KDE 4: systemsettings and general configuration

Besides other things the current KDE 4 development snapshots are lacking a working configuration utility. Now a branch was created to port the old systemsettings over to KDE 4.

The new branch was announced in the newest commit-digest, issue 58. It is about time because this is one of the fields where KDE 4 has nothing to offer yet – others are the kicker, menu and kdesktop replacements, btw.
However, besides the initial creation of the branch nothing else has happened there yet – but that might be due to local work not submitted to the SVN yet.

Speaking about system settings and configuration, I wonder what happened to the initial thoughts about new configuration backends for KDE 4. The idea was to have a new kconfig system which could use different backends. One proposal was to have a ldb backend to

get a centralizable, replicatable, scalable, fast and safe config storage system that can move us beyond ini-style configs without much work on our part

Another proposal was for a new type of XML based configuration files, kconfig XT. I never heard anything about that again in the last months.

Looks like we will go with the pure text files – again.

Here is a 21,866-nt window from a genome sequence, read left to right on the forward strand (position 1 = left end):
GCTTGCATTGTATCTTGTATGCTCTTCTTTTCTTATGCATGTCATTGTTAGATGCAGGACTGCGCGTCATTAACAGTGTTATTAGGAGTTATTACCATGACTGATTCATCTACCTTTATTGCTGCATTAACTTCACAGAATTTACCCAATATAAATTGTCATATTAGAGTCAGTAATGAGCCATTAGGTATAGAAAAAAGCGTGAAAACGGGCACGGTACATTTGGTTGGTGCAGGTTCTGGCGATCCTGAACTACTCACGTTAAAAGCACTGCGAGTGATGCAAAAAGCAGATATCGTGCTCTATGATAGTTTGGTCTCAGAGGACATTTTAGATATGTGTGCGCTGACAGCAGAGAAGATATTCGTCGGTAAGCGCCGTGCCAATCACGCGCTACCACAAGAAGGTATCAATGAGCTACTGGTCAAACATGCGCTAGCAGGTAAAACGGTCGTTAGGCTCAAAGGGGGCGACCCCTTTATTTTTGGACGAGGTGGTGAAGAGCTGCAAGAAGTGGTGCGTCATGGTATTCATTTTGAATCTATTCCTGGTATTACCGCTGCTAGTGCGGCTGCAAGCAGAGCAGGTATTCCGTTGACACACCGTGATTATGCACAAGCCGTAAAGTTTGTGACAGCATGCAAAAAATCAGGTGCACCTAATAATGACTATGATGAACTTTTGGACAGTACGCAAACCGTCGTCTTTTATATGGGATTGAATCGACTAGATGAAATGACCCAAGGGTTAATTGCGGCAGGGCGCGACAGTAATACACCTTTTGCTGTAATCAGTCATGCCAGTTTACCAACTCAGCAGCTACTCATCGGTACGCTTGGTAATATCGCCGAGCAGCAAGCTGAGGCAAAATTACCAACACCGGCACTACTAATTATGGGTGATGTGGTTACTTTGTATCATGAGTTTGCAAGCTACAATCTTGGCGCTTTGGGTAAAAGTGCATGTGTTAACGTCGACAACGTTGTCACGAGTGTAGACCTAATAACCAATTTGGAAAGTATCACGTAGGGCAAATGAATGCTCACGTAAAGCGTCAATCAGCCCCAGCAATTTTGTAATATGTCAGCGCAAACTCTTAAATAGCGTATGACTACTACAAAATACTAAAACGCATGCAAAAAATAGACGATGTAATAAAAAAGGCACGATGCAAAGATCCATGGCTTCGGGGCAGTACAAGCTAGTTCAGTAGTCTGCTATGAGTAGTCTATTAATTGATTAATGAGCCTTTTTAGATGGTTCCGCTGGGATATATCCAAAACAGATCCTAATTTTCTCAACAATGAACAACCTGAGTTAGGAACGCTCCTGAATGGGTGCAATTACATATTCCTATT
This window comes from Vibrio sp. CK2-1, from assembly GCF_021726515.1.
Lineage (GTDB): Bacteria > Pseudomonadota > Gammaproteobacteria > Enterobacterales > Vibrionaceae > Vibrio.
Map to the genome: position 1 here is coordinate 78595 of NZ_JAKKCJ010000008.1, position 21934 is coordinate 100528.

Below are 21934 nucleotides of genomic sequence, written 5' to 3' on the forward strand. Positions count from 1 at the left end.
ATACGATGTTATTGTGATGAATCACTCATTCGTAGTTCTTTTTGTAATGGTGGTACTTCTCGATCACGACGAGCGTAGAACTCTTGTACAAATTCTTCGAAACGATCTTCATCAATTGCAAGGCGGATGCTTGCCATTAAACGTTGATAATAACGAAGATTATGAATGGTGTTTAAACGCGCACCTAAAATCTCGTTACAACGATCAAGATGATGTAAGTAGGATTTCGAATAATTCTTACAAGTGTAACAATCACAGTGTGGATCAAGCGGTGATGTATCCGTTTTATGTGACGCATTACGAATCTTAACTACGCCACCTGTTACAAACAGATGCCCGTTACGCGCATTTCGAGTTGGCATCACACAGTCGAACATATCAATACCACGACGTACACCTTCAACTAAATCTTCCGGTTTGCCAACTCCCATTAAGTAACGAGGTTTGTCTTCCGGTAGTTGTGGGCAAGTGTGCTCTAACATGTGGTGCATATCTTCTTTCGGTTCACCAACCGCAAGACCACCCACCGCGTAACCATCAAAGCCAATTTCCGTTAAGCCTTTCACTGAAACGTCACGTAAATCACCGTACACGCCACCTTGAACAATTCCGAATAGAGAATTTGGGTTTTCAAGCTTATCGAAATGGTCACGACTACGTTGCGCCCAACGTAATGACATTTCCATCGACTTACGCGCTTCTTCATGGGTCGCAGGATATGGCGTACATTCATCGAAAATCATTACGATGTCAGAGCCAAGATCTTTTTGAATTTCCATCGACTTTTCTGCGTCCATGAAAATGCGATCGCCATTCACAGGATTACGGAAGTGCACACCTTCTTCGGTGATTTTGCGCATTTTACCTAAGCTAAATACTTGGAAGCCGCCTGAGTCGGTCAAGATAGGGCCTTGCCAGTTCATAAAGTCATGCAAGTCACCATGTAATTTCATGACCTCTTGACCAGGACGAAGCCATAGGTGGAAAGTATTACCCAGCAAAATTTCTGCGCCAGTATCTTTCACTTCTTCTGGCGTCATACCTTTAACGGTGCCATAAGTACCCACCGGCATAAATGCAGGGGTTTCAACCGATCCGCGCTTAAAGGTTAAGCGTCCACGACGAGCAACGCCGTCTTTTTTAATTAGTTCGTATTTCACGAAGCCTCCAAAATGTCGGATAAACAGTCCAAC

7 thoughts on “KDE 4: systemsettings and general configuration”

  1. In your post it sounds (at least for me) like graphical configuration isn’t posslible in KDE4 at the moment. However, this is possible by using “kcmshell /module/”. A list of possible modules can be seen by “kcmshell –list”.

  2. ah well. I built kde from SVN last night just to give it a try. It looked quite nice and dolphin as well as oxygen are great new features. But I really missed the configuration frontend (of course this didn’t come surprising since it’s only post-alpha1 now).

    Well, thank you for the information 🙂

  3. Nice link, thank you.
    Btw, I tried out `kcmshell –list` and it only brought some error about not finding the module ‘-list’ or somewhat. Launching some of the modules I knew worked, though.

  4. “Looks like we will go with the pure text files – again.”

    Yes, and let’s hope it stays that way.

    It’s human-readable by anyone, and no harder to parse for config tools than (for instance) XML. Better for the user.

  5. XML files are also human readable – and when the XML file is structured in a sane way it can even improve the readability.

    Besides, I never met users who want to read config files. I met power users and technique interested people who wanted to do (like me), but never average computer users.
    And for the group of people who want to read and do stuff with the config files XML seems the much better choice!

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